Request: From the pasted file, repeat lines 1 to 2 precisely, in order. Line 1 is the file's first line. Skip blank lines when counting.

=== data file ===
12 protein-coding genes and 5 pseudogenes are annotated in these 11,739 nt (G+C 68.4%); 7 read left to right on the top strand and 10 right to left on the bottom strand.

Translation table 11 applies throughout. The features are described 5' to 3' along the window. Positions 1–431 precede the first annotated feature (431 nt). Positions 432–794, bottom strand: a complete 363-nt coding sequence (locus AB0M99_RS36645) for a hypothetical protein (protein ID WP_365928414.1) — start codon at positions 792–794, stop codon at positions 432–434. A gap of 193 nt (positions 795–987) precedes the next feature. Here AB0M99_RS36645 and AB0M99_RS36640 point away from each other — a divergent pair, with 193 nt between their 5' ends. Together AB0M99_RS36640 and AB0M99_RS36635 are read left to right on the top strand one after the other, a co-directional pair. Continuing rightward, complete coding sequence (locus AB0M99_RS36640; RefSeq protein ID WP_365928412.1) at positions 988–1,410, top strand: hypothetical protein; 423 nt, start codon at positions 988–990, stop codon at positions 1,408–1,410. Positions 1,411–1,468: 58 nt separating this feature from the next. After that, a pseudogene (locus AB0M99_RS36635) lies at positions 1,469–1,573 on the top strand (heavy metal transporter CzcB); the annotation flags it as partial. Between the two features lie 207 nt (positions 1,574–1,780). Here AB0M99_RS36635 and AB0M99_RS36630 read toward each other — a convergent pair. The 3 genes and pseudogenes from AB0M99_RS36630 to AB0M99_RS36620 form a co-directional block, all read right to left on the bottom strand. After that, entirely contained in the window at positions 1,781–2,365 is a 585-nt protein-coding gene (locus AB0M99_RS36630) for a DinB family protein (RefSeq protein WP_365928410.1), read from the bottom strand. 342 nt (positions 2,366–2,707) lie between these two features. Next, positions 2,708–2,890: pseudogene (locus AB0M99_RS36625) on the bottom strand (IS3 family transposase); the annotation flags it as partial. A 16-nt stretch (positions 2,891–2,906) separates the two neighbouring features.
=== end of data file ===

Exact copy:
12 protein-coding genes and 5 pseudogenes are annotated in these 11,739 nt (G+C 68.4%); 7 read left to right on the top strand and 10 right to left on the bottom strand.

Translation table 11 applies throughout. The features are described 5' to 3' along the window. Positions 1–431 precede the first annotated feature (431 nt). Positions 432–794, bottom strand: a complete 363-nt coding sequence (locus AB0M99_RS36645) for a hypothetical protein (protein ID WP_365928414.1) — start codon at positions 792–794, stop codon at positions 432–434. A gap of 193 nt (positions 795–987) precedes the next feature. Here AB0M99_RS36645 and AB0M99_RS36640 point away from each other — a divergent pair, with 193 nt between their 5' ends. Together AB0M99_RS36640 and AB0M99_RS36635 are read left to right on the top strand one after the other, a co-directional pair. Continuing rightward, complete coding sequence (locus AB0M99_RS36640; RefSeq protein ID WP_365928412.1) at positions 988–1,410, top strand: hypothetical protein; 423 nt, start codon at positions 988–990, stop codon at positions 1,408–1,410. Positions 1,411–1,468: 58 nt separating this feature from the next. After that, a pseudogene (locus AB0M99_RS36635) lies at positions 1,469–1,573 on the top strand (heavy metal transporter CzcB); the annotation flags it as partial. Between the two features lie 207 nt (positions 1,574–1,780). Here AB0M99_RS36635 and AB0M99_RS36630 read toward each other — a convergent pair. The 3 genes and pseudogenes from AB0M99_RS36630 to AB0M99_RS36620 form a co-directional block, all read right to left on the bottom strand. After that, entirely contained in the window at positions 1,781–2,365 is a 585-nt protein-coding gene (locus AB0M99_RS36630) for a DinB family protein (RefSeq protein WP_365928410.1), read from the bottom strand. 342 nt (positions 2,366–2,707) lie between these two features. Next, positions 2,708–2,890: pseudogene (locus AB0M99_RS36625) on the bottom strand (IS3 family transposase); the annotation flags it as partial. A 16-nt stretch (positions 2,891–2,906) separates the two neighbouring features.